Monarch Butterfly | WWF-Canada

Monarch Butterfly

The monarch, well known for its distinctive orange, black and white markings, is one of the most recognizable and strikingly beautiful species of butterfly. Adult monarch butterflies have two pairs of brilliant orange-red wings, featuring black veins and white spots along the edges. Males have a distinguishing black dot along the veins of their hind wing. 

Each fall monarchs set out on an incredible 5,000-kilometre journey to their wintering sites in the mountain forests of Mexico, where they cluster together from late October through March. It’s one of the world’s longest insect migrations.

© Frank Parhizgar / WWF-Canada

The Monarch's migration

Phase one – fall and winter

Many monarchs journey from southern Canada through the United States to Mexico, where they overwinter in forests of oyamel fir trees. Although most of these trees are now located in protected areas, many have already been lost.

Phase two – spring
The monarchs begin the journey north. Female monarchs stop to lay their eggs on milkweed plants where they can. The caterpillars eat the leaves, eventually transforming into butterflies that continue northward.

Phase three – summer
Two to three generations after leaving Mexico, the monarchs begin to arrive in southern Canada.


Monarch habitat

© Frank Parhizgar / WWF-Canada

In their caterpillar stage, the monarch’s sole source of food is the milkweed plant. Monarchs lay their eggs on milkweed plants so the caterpillar can begin to feed right away.

Once they emerge as adults, they can start sipping nectar from a variety of native flowers. Some favourites are echinacea, black-eyed susan, sage, goldenrod, zinnias and dahlias.

Steps you can take to help monarch butterflies:

1. Plant milkweed:

  • Common milkweed (Asclepias syriaca) – grows in well-drained soil
  • Butterfly milkweed (Asclepias tuberosa) – grows in well-drained soil
  • Swamp milkweed (Asclepias incarnata) – grows in damper, marshy areas

2. Plant these and other butterfly friendly flowers:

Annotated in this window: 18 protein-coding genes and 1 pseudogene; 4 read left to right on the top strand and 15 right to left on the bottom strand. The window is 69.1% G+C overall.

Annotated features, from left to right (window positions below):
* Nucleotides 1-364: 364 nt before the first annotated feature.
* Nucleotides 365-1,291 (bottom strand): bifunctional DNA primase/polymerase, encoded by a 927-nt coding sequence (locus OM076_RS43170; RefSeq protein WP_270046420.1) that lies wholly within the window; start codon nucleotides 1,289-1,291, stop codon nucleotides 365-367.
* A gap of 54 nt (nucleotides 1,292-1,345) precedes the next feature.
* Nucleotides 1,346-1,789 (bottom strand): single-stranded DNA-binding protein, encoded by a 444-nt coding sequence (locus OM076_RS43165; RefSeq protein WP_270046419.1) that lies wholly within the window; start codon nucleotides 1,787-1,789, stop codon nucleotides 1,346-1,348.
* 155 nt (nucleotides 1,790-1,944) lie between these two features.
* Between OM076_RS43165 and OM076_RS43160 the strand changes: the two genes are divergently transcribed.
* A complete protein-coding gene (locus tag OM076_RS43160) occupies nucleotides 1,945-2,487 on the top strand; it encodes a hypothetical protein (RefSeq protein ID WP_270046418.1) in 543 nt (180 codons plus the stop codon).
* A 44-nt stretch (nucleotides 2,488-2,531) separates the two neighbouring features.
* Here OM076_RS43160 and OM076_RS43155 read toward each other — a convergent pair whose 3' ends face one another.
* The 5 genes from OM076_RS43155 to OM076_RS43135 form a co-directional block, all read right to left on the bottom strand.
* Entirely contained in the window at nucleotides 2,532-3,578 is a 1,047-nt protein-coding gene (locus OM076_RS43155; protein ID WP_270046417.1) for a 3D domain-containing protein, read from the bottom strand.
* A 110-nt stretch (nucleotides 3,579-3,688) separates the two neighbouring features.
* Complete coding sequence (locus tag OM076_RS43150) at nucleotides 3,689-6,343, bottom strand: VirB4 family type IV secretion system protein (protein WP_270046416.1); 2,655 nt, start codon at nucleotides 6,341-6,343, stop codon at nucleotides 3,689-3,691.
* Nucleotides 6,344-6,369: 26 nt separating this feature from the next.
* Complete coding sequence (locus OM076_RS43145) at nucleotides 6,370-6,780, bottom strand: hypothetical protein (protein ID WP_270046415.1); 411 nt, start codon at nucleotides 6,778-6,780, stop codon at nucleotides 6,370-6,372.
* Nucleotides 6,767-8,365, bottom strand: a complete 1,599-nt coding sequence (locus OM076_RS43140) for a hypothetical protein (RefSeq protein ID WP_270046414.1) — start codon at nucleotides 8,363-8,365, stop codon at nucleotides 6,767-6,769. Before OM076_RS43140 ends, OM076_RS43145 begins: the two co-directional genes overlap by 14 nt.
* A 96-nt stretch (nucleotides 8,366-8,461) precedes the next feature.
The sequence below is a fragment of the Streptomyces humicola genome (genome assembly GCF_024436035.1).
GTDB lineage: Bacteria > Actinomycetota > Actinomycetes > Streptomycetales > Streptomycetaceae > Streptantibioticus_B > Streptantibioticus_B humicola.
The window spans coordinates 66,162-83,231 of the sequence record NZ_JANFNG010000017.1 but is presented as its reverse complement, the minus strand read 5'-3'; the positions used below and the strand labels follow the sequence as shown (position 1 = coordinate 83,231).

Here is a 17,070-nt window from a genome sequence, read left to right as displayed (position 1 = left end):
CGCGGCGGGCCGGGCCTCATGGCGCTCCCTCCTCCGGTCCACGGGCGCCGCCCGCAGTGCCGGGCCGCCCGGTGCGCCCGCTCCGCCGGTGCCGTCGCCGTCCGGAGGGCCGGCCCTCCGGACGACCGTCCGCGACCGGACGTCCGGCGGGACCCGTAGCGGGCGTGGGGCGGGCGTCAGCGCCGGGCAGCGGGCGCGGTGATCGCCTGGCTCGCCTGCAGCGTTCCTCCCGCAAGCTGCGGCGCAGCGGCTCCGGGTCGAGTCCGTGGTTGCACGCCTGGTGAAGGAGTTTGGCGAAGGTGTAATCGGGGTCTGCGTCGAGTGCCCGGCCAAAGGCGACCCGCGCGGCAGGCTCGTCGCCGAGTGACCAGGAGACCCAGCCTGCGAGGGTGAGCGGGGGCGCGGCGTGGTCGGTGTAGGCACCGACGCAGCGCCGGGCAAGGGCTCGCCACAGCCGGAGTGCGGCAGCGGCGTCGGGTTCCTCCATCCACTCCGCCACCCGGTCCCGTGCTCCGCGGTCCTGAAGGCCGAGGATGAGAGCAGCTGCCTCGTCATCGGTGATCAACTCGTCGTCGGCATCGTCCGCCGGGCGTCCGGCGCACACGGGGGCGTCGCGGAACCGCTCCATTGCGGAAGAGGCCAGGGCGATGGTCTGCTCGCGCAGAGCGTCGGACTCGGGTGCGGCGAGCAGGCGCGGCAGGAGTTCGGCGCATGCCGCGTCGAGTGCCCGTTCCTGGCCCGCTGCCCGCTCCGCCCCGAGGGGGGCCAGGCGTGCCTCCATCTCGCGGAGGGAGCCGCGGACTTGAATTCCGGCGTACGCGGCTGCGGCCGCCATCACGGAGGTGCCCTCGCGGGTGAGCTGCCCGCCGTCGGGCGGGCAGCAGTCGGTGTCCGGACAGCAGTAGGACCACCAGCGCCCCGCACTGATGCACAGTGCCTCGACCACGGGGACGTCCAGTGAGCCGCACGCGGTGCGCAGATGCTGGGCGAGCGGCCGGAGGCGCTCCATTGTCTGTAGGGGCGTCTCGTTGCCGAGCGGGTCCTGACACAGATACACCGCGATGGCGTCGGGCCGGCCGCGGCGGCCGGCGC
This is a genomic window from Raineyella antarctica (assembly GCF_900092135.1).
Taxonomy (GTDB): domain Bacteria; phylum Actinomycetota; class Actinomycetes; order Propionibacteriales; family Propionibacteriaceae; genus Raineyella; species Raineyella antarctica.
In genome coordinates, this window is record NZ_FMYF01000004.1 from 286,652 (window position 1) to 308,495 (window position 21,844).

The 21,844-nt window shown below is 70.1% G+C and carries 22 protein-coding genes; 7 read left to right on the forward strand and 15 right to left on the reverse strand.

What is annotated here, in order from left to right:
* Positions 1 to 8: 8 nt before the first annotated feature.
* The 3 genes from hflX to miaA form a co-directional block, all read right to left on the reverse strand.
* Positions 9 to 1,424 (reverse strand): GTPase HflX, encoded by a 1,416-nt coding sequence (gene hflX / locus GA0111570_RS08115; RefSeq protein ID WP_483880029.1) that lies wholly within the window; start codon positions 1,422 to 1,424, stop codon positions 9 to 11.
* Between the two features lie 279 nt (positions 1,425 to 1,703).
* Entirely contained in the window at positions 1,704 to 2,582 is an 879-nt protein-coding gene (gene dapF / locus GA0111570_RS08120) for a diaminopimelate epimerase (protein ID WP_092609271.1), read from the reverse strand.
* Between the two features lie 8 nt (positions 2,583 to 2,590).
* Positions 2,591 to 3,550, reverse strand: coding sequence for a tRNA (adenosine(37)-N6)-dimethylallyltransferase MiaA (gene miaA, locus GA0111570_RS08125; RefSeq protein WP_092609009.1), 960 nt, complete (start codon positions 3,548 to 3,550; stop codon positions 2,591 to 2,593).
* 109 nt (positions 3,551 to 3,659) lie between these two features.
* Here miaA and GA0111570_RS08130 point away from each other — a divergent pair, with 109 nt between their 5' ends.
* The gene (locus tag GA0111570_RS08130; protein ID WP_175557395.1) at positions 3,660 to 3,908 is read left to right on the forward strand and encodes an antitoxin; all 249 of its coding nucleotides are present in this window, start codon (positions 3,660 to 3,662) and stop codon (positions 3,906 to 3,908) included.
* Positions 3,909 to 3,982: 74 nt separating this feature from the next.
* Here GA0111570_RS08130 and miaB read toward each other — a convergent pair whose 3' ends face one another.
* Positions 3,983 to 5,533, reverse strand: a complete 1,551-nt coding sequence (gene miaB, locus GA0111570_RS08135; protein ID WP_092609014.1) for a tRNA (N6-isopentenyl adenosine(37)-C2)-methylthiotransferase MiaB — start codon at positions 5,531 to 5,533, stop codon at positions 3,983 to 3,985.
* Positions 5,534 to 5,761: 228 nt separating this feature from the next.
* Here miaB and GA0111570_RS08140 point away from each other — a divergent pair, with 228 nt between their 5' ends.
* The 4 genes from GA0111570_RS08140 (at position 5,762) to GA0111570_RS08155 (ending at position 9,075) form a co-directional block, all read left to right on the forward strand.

• Purple coneflower (Echinacea purpurea)
  • Black-eyed susan (Rudbeckia hirta)
  • Canada goldenrod (Soilidago canadensis)

How WWF helps

With one of the longest migrations of any insect in the world, there are many places where monarchs can become vulnerable. That’s why WWF is working across the monarch’s epic migration route to conserve its habitat.

As part of a conservation network across Canada, the United States and Mexico, we’re fighting to protect forests, combat climate change and preserve the monarch’s migratory path. Plus, we’re encouraging the development of pollinator-friendly habitats through programs such as:

  • In the Zone, which invites people living in Carolinian zone to cultivate backyard habitats for wildlife. Join us at
  • Biopolis, which brings together citizens and conservationists to protect and enhance urban biodiversity in Montreal. Check out
  • Go Wild Community Grants, which fund groups and individuals working to restore habitat, monitor species at risk, protect biodiversity and generate solutions to the conservation challenges facing their communities.
  • Go Wild School Grants, which fund educational, hands-on projects that give students the opportunity to help nature and wildlife in their communities.

Donate Today

You have the power to help protect monarchs and their homes.
Donate now

Key Facts

Scientific name: Danaus plexippus
Common name(s): Monarch butterfly
Status: Endangered
Weight: Less than .5 grams
Length: Wingspan of 7-10 cm
Lifespan: Monarchs live for 2-6 weeks, with the exception of the late summer generation, which lives 6-7 months overwintering in Mexico.


During the past two decades, WWF has seen a dramatic and sustained decrease of the area occupied by monarchs on their wintering grounds, from almost 18.2 hectares of forest at their peak in 1996 to just 2.5 hectares in 2017.

Monarchs are threatened by deforestation of wintering forests in Mexico, disruptions to their migration caused by climate change, and the loss of native plants (particularly milkweed) along their migratory corridors.

Researchers say that the historic hurricane season and warmer than usual weather, which delayed migration in some parts of Canada and the United States, may have also contributed to reduced numbers in 2017.

In Canada, the monarch was recommended for listing as Endangered under the Species at Risk Act in December 2016.

Did you know?

Each adult butterfly lives for two to six weeks, except for the migrating generation, which lives up to seven months through the fall and winter.

Pollinators, including the monarch, are responsible for almost all of the fruits and vegetables we eat. Plus, they’re the reason those beautiful flowers keep growing in your garden.

The monarch butterfly’s scientific name is Danaus plexippus, which literally means "sleepy transformation," evoking the species' ability to hibernate and metamorphize.

Adult butterflies develop sex organs within three days of emerging from their chrysalis and begin to reproduce five days later.

Monarch butterflies at the El Rosario Sanctuary located within the Monarch Biosphere Reserve, ... 
© Eric Rock / Natural Habitat Adventures
Monarch butterflies at the El Rosario Sanctuary located within the Monarch Biosphere Reserve, Mexico.
© Eric Rock / Natural Habitat Adventures